All three facilitators were amazing in their support and willingness to share their experiences with us making the learning experience much more engaging and meaningful. Within a short period of time we were operating the equipment confidently and generating may ideas how we could use this capability in our classrooms, schools and local communities.
Exciting highlights from the experience included watching the 500 ton antenna move under our control. This simple visual connection is such a powerful tool for engagement with students when they finally realise they are in control of such a large piece of technology on the other side of the world. Many students who will come to make use of the GAVRT antenna will have never had the opportunity to connect what they do in the classroom to the wider world, let alone the much wider galaxy and universe. The dawning realisation of just what the implications of these activities mean will take a while to sink in but when they do, the effect on the students will be profound.
The second major highlight came from using the GAVRT to measure and record a wide range of radio frequencies across a patch of sky and subsequently analysing the data, instructing the computer to ignore obvious signs of interference or localised radio sources in an effort to uncover the elusive signals from the distant reaches of our galaxies that only last for a second or two in a very narrow radio band of frequencies. Once found these “Bleeps” indicate a possible source of radio data that could be the result of intelligent life. This exercise highlights the importance of repetition and scientific methodology for if the same signal is found in the same place with the same characteristics over the course of many observations and data gathering events, it could become a viable candidate in the search for extra-terrestrial intelligence.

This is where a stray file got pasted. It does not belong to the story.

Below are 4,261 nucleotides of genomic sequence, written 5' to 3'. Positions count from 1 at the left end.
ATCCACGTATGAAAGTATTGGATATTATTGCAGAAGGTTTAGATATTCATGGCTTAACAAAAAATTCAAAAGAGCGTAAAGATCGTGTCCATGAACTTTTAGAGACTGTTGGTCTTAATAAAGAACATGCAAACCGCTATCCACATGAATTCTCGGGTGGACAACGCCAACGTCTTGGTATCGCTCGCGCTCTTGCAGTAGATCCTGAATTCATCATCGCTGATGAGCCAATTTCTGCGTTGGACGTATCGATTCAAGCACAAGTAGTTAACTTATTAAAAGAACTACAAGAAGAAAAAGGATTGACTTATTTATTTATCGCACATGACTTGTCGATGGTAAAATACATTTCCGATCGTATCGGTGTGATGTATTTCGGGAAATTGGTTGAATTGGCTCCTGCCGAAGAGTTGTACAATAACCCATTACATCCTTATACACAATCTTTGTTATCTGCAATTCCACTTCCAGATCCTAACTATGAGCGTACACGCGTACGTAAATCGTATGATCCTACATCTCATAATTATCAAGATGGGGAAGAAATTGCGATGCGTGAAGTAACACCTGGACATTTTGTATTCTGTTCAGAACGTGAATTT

Finally, being able to measure the flux of Jupiter’s magnetic field and feed that data back into NASA for their own analysis that will assist them in piloting the JUNO satellite though the very narrow ‘safe’ passages inside these magnetic fields is an example of how students can contribute to real and immediate science with long term implications.
I have already begun to take advantage of what I have learned through this process and the excitement with my students is beginning to grow as I put in place the pieces to allow us to get access to the GAVRT antenna and start making cosmic recordings of our own.
Thank you to One Giant Leap Australia and Macquarie University for hosting and organising the workshop, without your support these opportunities would not be possible for our students.
So for now, keep your eyes on the skies and together we’ll see what’s out there.
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- When the Sky is No Longer the Limit: Deep Space Exploration with GAVRT - January 29, 2019